Until the mid 1980s, the diagnosis of DVT was largely dependent on venography. Although being replaced by ultrasonography, it is still regarded as the `gold standard' for diagnosing DVT. Radio-opaque contrast medium is injected into a dorsal vein on the foot. A DVT is present if there is an intraluminal filling defect which remains constant in shape and location in at least two different projections.

Unfortunately, the test is invasive, technically difficult and up to 20% of venograms are inadequate. Adverse effects include pain, superficial phlebitis, hypersensitivity reactions, cutaneous necrosis and chemical cellulitis from extravasation, and rarely the precipitation of acute renal failure.

Venography may still have a role in diagnosing acute DVT in patients with recurrent thrombosis, screening for DVT in asymptomatic high-risk patients and diagnosing abdominal (iliac or inferior vena cava (IVC)) venous thrombosis. It can be used to assess the venous anatomy before the insertion of an IVC filter.

Table 2

Risk factors for and clinical probability of DVT

Risk factors for DVT

Age >40 years

Recent major surgery

Immobility: bed rest >3 days, intensive care, long distance travel

Previous history of DVT or PE

Venous disorders such as varicose veins, or foreign bodies such as indwelling catheters

Strong family history of DVT or PE (2 first degree relatives)

History of recent trauma or surgery, especially of pelvis or lower limbs

Malignancy

Paralysis of lower limb(s), plaster immobilisation

Severe obesity

Oral contraceptives, pregnancy, puerperium

Known thrombophilia:

– deficiency of protein C, protein S or antithrombin III

– activated protein C resistance or presence of Factor V Leiden

– positive anticardiolipin antibody or lupus anticoagulant

Associated medical conditions:

– cardiac disorders: heart failure, acute myocardial infarction

– chest infection

– inflammatory bowel disease

– nephrotic syndrome

– Behcet's syndrome

– polycythaemia, paroxysmal nocturnal haemoglobinuria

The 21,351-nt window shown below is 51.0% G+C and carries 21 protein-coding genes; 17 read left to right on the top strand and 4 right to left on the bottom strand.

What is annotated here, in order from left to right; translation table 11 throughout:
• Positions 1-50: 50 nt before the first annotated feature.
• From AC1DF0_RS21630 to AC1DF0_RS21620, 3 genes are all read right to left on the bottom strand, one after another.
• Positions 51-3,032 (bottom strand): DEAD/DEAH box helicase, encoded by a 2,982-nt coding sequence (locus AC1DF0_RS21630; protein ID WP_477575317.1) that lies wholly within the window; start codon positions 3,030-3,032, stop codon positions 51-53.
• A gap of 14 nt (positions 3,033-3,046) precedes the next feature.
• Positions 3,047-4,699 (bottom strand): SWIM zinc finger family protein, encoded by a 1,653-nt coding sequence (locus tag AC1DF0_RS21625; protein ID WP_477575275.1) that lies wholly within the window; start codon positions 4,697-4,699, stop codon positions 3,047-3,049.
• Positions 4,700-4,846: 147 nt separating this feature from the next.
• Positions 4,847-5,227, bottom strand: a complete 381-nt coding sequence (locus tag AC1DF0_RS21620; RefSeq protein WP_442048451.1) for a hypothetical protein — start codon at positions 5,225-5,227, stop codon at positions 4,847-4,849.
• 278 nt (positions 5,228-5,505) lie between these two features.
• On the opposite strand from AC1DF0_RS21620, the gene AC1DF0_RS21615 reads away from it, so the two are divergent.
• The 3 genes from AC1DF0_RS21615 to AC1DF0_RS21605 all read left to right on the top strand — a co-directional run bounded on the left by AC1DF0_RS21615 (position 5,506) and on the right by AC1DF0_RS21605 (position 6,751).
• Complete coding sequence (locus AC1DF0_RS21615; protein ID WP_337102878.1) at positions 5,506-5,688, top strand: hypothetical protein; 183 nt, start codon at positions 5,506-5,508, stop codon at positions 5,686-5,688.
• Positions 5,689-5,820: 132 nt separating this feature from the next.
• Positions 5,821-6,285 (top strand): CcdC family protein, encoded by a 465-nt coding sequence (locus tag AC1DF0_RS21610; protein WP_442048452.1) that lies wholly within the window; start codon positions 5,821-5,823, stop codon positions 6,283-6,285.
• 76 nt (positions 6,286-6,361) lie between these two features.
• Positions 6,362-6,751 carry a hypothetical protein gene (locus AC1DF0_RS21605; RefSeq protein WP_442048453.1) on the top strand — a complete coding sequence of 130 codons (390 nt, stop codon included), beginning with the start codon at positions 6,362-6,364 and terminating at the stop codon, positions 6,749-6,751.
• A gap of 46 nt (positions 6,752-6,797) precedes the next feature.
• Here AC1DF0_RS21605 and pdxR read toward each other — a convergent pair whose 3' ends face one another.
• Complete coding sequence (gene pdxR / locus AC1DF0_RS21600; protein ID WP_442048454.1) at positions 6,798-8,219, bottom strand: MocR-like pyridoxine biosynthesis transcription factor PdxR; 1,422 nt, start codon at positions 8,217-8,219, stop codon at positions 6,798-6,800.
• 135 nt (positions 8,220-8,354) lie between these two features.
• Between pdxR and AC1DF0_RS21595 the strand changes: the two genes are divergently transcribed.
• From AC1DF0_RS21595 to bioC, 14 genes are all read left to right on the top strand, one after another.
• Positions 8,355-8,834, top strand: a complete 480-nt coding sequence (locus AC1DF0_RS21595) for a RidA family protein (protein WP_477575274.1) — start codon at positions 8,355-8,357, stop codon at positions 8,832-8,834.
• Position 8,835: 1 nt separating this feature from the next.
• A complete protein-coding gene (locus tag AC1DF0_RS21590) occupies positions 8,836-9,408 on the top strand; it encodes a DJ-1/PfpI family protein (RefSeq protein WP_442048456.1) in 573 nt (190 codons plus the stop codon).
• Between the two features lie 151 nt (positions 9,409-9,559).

– homocystinaemia

– paraproteinaemia

Clinical probability of DVT

High probability:

two or more risk factors present and no alternative diagnosis

Low probability:

no risk factor with alternative diagnosis

Intermediate probability:

all other combinations

Impedance plethysmography (IPG)
IPG measures the volume changes of the limb in response to the inflation and deflation of a thigh cuff. It is non-invasive, safe and requires minimal training. The test can be done at the patient's bedside and can be easily repeated for serial measurements.

The test is highly sensitive (92%) and specific (95%) for symptomatic proximal DVT, and has a high positive predictive value (90%). A normal result essentially excludes the diagnosis of proximal DVT.

The sensitivity of IPG is low in calf vein thrombosis (20%) and in screening for DVT in asymptomatic postoperative high-risk patients (22%).

Fig. 2

A subtotal occlusive thrombus in the right popliteal vein is shown in this colour Doppler image.

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Iodine-125 fibrinogen scan
This was useful in diagnosing calf vein thrombosis (sensitivity 80% and specificity 75%). The diagnosis was made when there was a 20% increase in isotope counts compared to the corresponding site on the other leg. The product is no longer available. There was a risk of blood-borne virus transmission because the fibrinogen was derived from human plasma.

Magnetic resonance venography
This is a relatively new technique with a sensitivity and specificity >90% for DVT. It is not a routine test as it is expensive and not widely available. Nevertheless, it is potentially useful in diagnosing DVT involving the pelvis, abdomen and upper extremities.

D-dimer
D-dimer, a product of fibrinolysis, is elevated in venous thromboembolism. This blood test has a high sensitivity and high negative predictive value (>95%), but a low specificity and low positive predictive value (<50%). The test is therefore useful if it is normal. A normal result together with a normal non-invasive test (ultrasonography or IPG) reliably excludes DVT. A newer rapid d-dimer test (SimpliRED) is being developed for use in emergency situations.

Conclusion
There have been major advances in the diagnostic tests for DVT. In experienced hands, colour duplex ultrasonography has replaced the conventional contrast venography as the investigation of choice. It can be used in the screening and surveillance of patients at high risk of DVT or in those with suspected PE.

Further reading
Koopman MM, van Beek EJ, ten Cate JW. Diagnosis of deep vein thrombosis. Prog Cardiovasc Dis 1994;37:1-12.

Stacey MC. Diagnosis of deep vein thrombosis [editorial; comment]. Med J Aust 1995;163:509-10.

Allen PL. The role of ultrasound in the diagnosis of deep vein thrombosis [editorial]. Br J Hosp Med 1997;57:546-7.

Conner G, McGrath M. The outpatient diagnosis and management of the patient with deep vein thrombosis. St Vincent's Clinic Proceedings 1997;5:30-6.

Thomas DA, deBoisblanc BP, Summer WR. Venous thromboembolism. A contemporary diagnostic and therapeutic approach. Postgrad Med 1997;102:179-81, 185-7, 191-4.

References

  1. Wells PS, Hirsh J, Anderson DR, Lensing AW, Foster G, Kearon C, et al. Accuracy of clinical assessment of deep vein thrombosis. Lancet 1995;345:1326-30.
  2. Fletcher JP, Kershaw LZ, Barker DS, Koutts J, Varnava A. Ultrasound diagnosis of lower limb deep venous thrombosis. Med J Aust 1990;153:453-5.